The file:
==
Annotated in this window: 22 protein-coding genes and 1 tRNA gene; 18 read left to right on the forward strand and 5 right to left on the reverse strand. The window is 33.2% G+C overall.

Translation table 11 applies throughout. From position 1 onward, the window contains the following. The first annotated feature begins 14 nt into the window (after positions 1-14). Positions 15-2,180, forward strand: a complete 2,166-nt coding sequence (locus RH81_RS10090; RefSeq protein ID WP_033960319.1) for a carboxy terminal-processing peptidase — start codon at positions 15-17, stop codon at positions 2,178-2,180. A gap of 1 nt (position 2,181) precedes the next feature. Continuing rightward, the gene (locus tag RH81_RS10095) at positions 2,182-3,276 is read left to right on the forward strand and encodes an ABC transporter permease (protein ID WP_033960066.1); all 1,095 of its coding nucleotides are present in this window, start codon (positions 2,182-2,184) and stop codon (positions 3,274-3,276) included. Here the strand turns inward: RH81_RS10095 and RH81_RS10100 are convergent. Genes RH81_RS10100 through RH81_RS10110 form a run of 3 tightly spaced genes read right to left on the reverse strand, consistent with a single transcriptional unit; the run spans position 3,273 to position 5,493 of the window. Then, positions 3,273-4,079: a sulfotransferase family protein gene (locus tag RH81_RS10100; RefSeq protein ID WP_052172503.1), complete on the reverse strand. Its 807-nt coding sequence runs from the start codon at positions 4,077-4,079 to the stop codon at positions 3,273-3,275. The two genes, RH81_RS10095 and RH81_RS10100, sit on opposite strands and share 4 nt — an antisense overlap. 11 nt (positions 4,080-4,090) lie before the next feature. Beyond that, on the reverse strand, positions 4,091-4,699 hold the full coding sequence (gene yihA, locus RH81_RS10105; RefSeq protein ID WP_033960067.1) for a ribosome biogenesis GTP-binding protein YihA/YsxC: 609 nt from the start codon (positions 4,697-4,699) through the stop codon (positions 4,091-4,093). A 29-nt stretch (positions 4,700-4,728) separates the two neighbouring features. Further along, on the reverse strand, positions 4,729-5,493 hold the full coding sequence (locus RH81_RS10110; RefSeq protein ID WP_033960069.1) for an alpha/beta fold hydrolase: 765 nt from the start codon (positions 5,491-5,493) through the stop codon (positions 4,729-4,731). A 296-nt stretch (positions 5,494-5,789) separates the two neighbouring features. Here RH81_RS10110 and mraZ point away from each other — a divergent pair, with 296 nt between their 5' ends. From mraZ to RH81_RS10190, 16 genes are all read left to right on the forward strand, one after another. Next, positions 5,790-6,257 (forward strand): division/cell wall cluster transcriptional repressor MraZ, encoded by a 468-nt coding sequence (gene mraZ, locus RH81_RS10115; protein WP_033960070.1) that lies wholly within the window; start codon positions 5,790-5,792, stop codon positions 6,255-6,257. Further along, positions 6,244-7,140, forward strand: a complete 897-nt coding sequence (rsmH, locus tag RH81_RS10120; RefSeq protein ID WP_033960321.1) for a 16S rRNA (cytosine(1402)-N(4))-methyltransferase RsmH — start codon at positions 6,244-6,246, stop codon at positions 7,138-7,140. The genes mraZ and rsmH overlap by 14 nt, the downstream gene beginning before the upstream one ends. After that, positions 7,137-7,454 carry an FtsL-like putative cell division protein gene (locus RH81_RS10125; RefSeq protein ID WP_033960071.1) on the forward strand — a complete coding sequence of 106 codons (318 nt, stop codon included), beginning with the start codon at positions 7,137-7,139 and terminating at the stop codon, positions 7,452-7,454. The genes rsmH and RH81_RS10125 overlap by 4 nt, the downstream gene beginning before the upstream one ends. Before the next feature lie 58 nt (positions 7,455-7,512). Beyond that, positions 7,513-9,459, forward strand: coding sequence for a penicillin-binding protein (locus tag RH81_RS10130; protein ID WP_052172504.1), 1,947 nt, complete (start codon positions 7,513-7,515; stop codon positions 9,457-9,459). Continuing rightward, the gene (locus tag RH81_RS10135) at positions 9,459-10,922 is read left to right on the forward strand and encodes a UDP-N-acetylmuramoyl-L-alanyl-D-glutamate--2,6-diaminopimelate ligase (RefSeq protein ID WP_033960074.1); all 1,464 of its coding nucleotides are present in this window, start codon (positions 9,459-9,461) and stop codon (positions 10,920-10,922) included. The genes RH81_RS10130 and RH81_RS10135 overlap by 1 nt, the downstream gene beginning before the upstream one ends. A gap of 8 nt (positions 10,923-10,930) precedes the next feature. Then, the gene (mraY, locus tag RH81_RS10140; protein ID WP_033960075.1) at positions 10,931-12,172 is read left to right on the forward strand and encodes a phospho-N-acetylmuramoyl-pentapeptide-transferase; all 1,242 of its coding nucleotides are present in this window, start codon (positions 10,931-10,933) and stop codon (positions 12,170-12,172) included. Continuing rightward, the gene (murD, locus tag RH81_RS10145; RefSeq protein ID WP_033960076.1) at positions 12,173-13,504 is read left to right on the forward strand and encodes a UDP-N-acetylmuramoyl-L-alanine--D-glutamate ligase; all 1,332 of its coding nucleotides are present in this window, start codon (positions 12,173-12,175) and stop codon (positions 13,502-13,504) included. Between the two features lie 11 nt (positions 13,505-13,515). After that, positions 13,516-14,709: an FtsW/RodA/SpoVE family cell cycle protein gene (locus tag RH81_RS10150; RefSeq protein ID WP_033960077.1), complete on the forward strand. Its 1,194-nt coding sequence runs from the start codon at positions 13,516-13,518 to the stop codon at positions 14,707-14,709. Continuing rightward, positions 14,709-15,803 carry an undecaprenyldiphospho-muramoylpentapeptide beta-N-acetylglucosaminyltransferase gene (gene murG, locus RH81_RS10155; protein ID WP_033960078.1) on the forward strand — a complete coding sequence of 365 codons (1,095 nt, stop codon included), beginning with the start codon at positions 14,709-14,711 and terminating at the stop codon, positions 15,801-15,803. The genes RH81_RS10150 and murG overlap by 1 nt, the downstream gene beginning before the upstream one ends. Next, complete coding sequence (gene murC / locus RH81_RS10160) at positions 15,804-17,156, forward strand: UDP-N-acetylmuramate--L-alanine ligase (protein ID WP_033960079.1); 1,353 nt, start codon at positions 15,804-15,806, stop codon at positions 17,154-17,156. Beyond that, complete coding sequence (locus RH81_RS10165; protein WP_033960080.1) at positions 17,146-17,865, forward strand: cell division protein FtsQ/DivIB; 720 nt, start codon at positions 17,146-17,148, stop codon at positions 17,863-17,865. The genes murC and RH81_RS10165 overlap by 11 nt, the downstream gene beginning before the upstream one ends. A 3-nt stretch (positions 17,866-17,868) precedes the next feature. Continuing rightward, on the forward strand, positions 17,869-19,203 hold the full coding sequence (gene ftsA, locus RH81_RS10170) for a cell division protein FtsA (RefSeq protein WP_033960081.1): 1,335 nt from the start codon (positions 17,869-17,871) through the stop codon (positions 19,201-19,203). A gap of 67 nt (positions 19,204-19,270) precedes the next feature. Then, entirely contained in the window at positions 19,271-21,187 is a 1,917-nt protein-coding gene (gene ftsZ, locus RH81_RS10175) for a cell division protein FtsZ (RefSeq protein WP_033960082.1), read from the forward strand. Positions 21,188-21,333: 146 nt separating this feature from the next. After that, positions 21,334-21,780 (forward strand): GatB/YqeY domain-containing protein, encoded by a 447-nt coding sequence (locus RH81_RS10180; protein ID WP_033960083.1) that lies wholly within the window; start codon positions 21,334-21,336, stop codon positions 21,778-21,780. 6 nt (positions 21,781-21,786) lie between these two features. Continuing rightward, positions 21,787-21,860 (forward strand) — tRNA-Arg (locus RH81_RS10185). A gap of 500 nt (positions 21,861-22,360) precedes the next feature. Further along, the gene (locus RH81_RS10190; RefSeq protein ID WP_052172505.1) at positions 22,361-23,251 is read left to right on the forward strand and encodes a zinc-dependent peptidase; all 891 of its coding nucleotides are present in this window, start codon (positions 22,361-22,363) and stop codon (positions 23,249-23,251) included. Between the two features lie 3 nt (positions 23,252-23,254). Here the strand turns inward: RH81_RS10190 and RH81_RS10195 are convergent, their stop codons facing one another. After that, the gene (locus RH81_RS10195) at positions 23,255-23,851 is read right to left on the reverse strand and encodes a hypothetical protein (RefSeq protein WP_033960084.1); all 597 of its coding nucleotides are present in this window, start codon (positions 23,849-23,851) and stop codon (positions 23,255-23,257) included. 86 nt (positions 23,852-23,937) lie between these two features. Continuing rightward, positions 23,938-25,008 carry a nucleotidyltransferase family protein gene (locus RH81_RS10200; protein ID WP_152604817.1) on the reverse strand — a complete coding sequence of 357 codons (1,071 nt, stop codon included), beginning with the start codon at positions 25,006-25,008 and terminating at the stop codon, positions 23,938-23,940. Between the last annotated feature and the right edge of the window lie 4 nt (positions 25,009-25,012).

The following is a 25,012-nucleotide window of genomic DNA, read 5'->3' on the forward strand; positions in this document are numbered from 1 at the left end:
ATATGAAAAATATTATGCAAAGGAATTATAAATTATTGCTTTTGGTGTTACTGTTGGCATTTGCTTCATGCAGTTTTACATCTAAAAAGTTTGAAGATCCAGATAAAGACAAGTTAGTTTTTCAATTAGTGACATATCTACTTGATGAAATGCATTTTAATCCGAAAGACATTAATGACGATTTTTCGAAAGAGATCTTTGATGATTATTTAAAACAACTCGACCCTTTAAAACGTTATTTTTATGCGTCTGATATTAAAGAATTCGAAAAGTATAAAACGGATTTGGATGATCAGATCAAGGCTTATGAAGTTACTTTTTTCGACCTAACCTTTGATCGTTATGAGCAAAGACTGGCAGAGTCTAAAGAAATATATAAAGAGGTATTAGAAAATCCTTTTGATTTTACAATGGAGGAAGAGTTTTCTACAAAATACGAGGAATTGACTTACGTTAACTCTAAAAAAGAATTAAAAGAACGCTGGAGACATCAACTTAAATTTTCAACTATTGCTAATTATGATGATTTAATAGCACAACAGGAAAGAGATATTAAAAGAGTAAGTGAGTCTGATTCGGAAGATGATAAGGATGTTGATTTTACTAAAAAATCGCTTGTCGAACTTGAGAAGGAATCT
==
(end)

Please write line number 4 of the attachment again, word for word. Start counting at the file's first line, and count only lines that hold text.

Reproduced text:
ATATGAAAAATATTATGCAAAGGAATTATAAATTATTGCTTTTGGTGTTACTGTTGGCATTTGCTTCATGCAGTTTTACATCTAAAAAGTTTGAAGATCCAGATAAAGACAAGTTAGTTTTTCAATTAGTGACATATCTACTTGATGAAATGCATTTTAATCCGAAAGACATTAATGACGATTTTTCGAAAGAGATCTTTGATGATTATTTAAAACAACTCGACCCTTTAAAACGTTATTTTTATGCGTCTGATATTAAAGAATTCGAAAAGTATAAAACGGATTTGGATGATCAGATCAAGGCTTATGAAGTTACTTTTTTCGACCTAACCTTTGATCGTTATGAGCAAAGACTGGCAGAGTCTAAAGAAATATATAAAGAGGTATTAGAAAATCCTTTTGATTTTACAATGGAGGAAGAGTTTTCTACAAAATACGAGGAATTGACTTACGTTAACTCTAAAAAAGAATTAAAAGAACGCTGGAGACATCAACTTAAATTTTCAACTATTGCTAATTATGATGATTTAATAGCACAACAGGAAAGAGATATTAAAAGAGTAAGTGAGTCTGATTCGGAAGATGATAAGGATGTTGATTTTACTAAAAAATCGCTTGTCGAACTTGAGAAGGAATCT